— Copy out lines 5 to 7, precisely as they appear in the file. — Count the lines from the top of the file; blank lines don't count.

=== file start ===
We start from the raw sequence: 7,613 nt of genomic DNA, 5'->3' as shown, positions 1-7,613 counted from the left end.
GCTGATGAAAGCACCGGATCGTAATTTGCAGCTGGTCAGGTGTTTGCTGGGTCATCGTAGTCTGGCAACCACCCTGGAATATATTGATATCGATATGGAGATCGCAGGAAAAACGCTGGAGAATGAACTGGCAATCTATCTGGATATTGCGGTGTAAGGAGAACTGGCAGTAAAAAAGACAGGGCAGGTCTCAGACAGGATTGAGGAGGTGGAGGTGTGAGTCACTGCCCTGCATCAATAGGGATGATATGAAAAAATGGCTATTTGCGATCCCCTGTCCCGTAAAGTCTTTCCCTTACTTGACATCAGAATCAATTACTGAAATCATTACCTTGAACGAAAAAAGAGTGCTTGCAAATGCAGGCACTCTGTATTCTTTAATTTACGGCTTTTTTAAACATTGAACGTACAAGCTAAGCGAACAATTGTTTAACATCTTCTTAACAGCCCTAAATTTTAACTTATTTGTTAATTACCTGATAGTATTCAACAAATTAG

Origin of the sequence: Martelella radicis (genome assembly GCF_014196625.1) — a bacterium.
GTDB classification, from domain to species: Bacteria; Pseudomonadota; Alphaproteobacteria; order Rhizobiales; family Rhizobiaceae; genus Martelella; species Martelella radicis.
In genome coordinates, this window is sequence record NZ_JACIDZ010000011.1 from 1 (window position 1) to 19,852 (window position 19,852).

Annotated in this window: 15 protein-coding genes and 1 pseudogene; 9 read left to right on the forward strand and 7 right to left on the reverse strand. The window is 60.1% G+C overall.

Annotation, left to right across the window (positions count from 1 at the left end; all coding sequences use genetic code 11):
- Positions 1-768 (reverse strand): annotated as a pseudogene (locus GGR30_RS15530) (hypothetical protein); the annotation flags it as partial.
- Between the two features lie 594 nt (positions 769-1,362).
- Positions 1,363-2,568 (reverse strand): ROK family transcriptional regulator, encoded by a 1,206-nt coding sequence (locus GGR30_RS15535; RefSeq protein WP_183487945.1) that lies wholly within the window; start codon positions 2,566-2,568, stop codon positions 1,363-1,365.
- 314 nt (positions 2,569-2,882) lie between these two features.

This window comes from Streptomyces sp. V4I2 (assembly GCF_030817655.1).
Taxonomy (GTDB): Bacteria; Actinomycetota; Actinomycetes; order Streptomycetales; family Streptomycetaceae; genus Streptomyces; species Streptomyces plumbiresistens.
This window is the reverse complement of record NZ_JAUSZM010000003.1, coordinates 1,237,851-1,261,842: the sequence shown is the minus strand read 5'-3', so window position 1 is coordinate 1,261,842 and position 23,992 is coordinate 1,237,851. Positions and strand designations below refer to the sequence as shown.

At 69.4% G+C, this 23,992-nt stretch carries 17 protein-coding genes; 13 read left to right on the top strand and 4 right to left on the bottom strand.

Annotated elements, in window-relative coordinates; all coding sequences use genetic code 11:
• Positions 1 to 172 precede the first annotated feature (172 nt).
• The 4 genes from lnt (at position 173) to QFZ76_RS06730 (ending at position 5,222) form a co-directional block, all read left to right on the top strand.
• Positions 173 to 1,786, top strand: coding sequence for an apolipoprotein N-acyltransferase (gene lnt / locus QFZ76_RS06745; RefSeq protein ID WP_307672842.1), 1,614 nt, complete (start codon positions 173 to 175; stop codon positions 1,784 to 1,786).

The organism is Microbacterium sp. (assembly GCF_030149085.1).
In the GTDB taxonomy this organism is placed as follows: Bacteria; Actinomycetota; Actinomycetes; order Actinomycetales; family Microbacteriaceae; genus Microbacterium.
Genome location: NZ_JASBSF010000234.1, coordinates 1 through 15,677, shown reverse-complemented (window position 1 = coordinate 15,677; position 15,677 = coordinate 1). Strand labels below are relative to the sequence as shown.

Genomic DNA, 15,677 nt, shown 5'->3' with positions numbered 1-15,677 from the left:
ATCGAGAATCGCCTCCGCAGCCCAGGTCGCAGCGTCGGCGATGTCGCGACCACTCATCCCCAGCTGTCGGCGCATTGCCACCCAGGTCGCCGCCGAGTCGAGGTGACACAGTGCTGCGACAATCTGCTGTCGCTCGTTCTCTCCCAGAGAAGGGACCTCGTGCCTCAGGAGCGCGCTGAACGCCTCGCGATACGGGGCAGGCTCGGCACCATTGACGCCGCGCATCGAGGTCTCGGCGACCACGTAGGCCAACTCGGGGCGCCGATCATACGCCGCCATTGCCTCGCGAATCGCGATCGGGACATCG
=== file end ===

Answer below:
In genome coordinates, this window is sequence record NZ_JACIDZ010000011.1 from 1 (window position 1) to 19,852 (window position 19,852).

Annotated in this window: 15 protein-coding genes and 1 pseudogene; 9 read left to right on the forward strand and 7 right to left on the reverse strand. The window is 60.1% G+C overall.

Annotation, left to right across the window (positions count from 1 at the left end; all coding sequences use genetic code 11):